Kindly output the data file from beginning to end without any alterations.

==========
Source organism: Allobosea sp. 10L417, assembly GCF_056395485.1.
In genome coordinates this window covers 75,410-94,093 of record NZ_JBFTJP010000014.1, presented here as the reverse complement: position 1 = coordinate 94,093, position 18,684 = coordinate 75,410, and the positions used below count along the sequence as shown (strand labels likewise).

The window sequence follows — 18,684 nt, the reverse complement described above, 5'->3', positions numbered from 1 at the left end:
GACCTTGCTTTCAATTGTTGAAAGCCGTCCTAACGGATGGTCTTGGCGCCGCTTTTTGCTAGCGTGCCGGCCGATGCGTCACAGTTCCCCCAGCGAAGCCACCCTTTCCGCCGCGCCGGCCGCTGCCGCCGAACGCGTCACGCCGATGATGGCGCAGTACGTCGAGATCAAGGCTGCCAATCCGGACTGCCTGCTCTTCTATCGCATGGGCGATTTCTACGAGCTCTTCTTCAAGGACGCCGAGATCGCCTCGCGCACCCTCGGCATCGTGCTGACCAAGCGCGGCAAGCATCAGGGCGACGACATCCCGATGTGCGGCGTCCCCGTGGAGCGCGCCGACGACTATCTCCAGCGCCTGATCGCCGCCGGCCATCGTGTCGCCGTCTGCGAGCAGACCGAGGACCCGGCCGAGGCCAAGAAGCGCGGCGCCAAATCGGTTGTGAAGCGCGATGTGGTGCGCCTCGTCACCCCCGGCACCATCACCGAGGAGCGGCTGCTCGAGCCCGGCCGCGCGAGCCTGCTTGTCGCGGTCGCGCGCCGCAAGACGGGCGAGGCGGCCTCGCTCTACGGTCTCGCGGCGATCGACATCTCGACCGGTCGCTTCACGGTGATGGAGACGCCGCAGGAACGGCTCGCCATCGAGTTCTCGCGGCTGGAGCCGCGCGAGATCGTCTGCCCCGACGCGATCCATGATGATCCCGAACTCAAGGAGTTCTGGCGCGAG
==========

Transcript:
Source organism: Allobosea sp. 10L417, assembly GCF_056395485.1.
In genome coordinates this window covers 75,410-94,093 of record NZ_JBFTJP010000014.1, presented here as the reverse complement: position 1 = coordinate 94,093, position 18,684 = coordinate 75,410, and the positions used below count along the sequence as shown (strand labels likewise).

The window sequence follows — 18,684 nt, the reverse complement described above, 5'->3', positions numbered from 1 at the left end:
GACCTTGCTTTCAATTGTTGAAAGCCGTCCTAACGGATGGTCTTGGCGCCGCTTTTTGCTAGCGTGCCGGCCGATGCGTCACAGTTCCCCCAGCGAAGCCACCCTTTCCGCCGCGCCGGCCGCTGCCGCCGAACGCGTCACGCCGATGATGGCGCAGTACGTCGAGATCAAGGCTGCCAATCCGGACTGCCTGCTCTTCTATCGCATGGGCGATTTCTACGAGCTCTTCTTCAAGGACGCCGAGATCGCCTCGCGCACCCTCGGCATCGTGCTGACCAAGCGCGGCAAGCATCAGGGCGACGACATCCCGATGTGCGGCGTCCCCGTGGAGCGCGCCGACGACTATCTCCAGCGCCTGATCGCCGCCGGCCATCGTGTCGCCGTCTGCGAGCAGACCGAGGACCCGGCCGAGGCCAAGAAGCGCGGCGCCAAATCGGTTGTGAAGCGCGATGTGGTGCGCCTCGTCACCCCCGGCACCATCACCGAGGAGCGGCTGCTCGAGCCCGGCCGCGCGAGCCTGCTTGTCGCGGTCGCGCGCCGCAAGACGGGCGAGGCGGCCTCGCTCTACGGTCTCGCGGCGATCGACATCTCGACCGGTCGCTTCACGGTGATGGAGACGCCGCAGGAACGGCTCGCCATCGAGTTCTCGCGGCTGGAGCCGCGCGAGATCGTCTGCCCCGACGCGATCCATGATGATCCCGAACTCAAGGAGTTCTGGCGCGAG